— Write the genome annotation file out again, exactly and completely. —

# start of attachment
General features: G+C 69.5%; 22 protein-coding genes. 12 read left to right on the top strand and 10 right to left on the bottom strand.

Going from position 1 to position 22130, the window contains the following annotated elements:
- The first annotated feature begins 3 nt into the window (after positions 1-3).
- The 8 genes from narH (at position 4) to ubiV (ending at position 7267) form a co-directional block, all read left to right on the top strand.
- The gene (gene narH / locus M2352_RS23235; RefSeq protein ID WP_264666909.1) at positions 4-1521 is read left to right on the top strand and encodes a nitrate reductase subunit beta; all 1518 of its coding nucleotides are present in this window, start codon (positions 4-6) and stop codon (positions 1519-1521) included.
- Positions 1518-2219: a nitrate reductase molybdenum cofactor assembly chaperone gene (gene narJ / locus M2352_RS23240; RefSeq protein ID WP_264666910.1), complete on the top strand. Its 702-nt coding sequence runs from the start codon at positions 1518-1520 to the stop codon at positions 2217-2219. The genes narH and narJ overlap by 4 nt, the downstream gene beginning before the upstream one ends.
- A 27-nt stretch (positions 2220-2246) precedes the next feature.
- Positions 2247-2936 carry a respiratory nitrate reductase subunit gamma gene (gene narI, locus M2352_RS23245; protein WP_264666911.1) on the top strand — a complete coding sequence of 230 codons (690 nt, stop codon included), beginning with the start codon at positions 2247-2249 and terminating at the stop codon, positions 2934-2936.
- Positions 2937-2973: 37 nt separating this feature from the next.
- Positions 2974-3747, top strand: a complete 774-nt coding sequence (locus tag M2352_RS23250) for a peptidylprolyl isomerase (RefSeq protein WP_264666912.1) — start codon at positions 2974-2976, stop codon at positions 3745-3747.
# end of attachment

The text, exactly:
General features: G+C 69.5%; 22 protein-coding genes. 12 read left to right on the top strand and 10 right to left on the bottom strand.

Going from position 1 to position 22130, the window contains the following annotated elements:
- The first annotated feature begins 3 nt into the window (after positions 1-3).
- The 8 genes from narH (at position 4) to ubiV (ending at position 7267) form a co-directional block, all read left to right on the top strand.
- The gene (gene narH / locus M2352_RS23235; RefSeq protein ID WP_264666909.1) at positions 4-1521 is read left to right on the top strand and encodes a nitrate reductase subunit beta; all 1518 of its coding nucleotides are present in this window, start codon (positions 4-6) and stop codon (positions 1519-1521) included.
- Positions 1518-2219: a nitrate reductase molybdenum cofactor assembly chaperone gene (gene narJ / locus M2352_RS23240; RefSeq protein ID WP_264666910.1), complete on the top strand. Its 702-nt coding sequence runs from the start codon at positions 1518-1520 to the stop codon at positions 2217-2219. The genes narH and narJ overlap by 4 nt, the downstream gene beginning before the upstream one ends.
- A 27-nt stretch (positions 2220-2246) precedes the next feature.
- Positions 2247-2936 carry a respiratory nitrate reductase subunit gamma gene (gene narI, locus M2352_RS23245; protein WP_264666911.1) on the top strand — a complete coding sequence of 230 codons (690 nt, stop codon included), beginning with the start codon at positions 2247-2249 and terminating at the stop codon, positions 2934-2936.
- Positions 2937-2973: 37 nt separating this feature from the next.
- Positions 2974-3747, top strand: a complete 774-nt coding sequence (locus tag M2352_RS23250) for a peptidylprolyl isomerase (RefSeq protein WP_264666912.1) — start codon at positions 2974-2976, stop codon at positions 3745-3747.